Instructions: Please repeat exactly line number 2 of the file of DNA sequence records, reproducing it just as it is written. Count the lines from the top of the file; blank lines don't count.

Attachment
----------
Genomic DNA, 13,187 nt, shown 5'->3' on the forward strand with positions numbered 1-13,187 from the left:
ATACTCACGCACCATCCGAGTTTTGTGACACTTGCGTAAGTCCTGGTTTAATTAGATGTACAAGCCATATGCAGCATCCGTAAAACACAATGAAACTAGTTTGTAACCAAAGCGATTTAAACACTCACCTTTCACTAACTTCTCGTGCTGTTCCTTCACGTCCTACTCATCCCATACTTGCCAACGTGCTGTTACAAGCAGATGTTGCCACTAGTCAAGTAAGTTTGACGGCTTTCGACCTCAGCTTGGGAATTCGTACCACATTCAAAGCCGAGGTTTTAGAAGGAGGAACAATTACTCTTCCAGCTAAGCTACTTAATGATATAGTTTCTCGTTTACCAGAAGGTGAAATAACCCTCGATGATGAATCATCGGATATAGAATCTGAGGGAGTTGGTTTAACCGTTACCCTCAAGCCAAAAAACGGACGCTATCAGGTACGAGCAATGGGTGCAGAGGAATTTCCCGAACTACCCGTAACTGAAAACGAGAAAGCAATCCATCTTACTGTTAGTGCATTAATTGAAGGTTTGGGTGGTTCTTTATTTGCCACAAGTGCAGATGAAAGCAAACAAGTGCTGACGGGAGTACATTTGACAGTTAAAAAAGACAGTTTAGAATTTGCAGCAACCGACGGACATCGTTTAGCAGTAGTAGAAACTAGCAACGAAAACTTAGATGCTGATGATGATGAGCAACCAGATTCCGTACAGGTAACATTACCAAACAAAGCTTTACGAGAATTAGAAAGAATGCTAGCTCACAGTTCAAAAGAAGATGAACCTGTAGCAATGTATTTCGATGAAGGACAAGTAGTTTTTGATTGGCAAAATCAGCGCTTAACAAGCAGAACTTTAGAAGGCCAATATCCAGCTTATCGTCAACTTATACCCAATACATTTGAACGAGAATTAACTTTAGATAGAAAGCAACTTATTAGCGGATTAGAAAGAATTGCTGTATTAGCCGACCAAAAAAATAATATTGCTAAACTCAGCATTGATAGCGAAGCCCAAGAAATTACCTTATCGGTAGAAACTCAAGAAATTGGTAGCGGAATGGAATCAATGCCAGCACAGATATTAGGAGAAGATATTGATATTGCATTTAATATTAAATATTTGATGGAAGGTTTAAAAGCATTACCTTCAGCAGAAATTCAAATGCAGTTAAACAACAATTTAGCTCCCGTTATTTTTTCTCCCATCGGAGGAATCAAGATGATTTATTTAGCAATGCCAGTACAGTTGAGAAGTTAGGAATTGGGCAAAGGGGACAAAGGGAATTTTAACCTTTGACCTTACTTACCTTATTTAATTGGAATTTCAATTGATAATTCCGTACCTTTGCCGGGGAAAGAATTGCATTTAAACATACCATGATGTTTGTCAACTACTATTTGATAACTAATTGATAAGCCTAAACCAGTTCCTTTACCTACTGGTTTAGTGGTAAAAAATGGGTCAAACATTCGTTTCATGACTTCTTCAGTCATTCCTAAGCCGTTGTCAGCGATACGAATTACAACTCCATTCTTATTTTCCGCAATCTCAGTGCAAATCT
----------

ATACTCACGCACCATCCGAGTTTTGTGACACTTGCGTAAGTCCTGGTTTAATTAGATGTACAAGCCATATGCAGCATCCGTAAAACACAATGAAACTAGTTTGTAACCAAAGCGATTTAAACACTCACCTTTCACTAACTTCTCGTGCTGTTCCTTCACGTCCTACTCATCCCATACTTGCCAACGTGCTGTTACAAGCAGATGTTGCCACTAGTCAAGTAAGTTTGACGGCTTTCGACCTCAGCTTGGGAATTCGTACCACATTCAAAGCCGAGGTTTTAGAAGGAGGAACAATTACTCTTCCAGCTAAGCTACTTAATGATATAGTTTCTCGTTTACCAGAAGGTGAAATAACCCTCGATGATGAATCATCGGATATAGAATCTGAGGGAGTTGGTTTAACCGTTACCCTCAAGCCAAAAAACGGACGCTATCAGGTACGAGCAATGGGTGCAGAGGAATTTCCCGAACTACCCGTAACTGAAAACGAGAAAGCAATCCATCTTACTGTTAGTGCATTAATTGAAGGTTTGGGTGGTTCTTTATTTGCCACAAGTGCAGATGAAAGCAAACAAGTGCTGACGGGAGTACATTTGACAGTTAAAAAAGACAGTTTAGAATTTGCAGCAACCGACGGACATCGTTTAGCAGTAGTAGAAACTAGCAACGAAAACTTAGATGCTGATGATGATGAGCAACCAGATTCCGTACAGGTAACATTACCAAACAAAGCTTTACGAGAATTAGAAAGAATGCTAGCTCACAGTTCAAAAGAAGATGAACCTGTAGCAATGTATTTCGATGAAGGACAAGTAGTTTTTGATTGGCAAAATCAGCGCTTAACAAGCAGAACTTTAGAAGGCCAATATCCAGCTTATCGTCAACTTATACCCAATACATTTGAACGAGAATTAACTTTAGATAGAAAGCAACTTATTAGCGGATTAGAAAGAATTGCTGTATTAGCCGACCAAAAAAATAATATTGCTAAACTCAGCATTGATAGCGAAGCCCAAGAAATTACCTTATCGGTAGAAACTCAAGAAATTGGTAGCGGAATGGAATCAATGCCAGCACAGATATTAGGAGAAGATATTGATATTGCATTTAATATTAAATATTTGATGGAAGGTTTAAAAGCATTACCTTCAGCAGAAATTCAAATGCAGTTAAACAACAATTTAGCTCCCGTTATTTTTTCTCCCATCGGAGGAATCAAGATGATTTATTTAGCAATGCCAGTACAGTTGAGAAGTTAGGAATTGGGCAAAGGGGACAAAGGGAATTTTAACCTTTGACCTTACTTACCTTATTTAATTGGAATTTCAATTGATAATTCCGTACCTTTGCCGGGGAAAGAATTGCATTTAAACATACCATGATGTTTGTCAACTACTATTTGATAACTAATTGATAAGCCTAAACCAGTTCCTTTACCTACTGGTTTAGTGGTAAAAAATGGGTCAAACATTCGTTTCATGACTTCTTCAGTCATTCCTAAGCCGTTGTCAGCGATACGAATTACAACTCCATTCTTATTTTCCGCAATCTCAGTGCAAATCT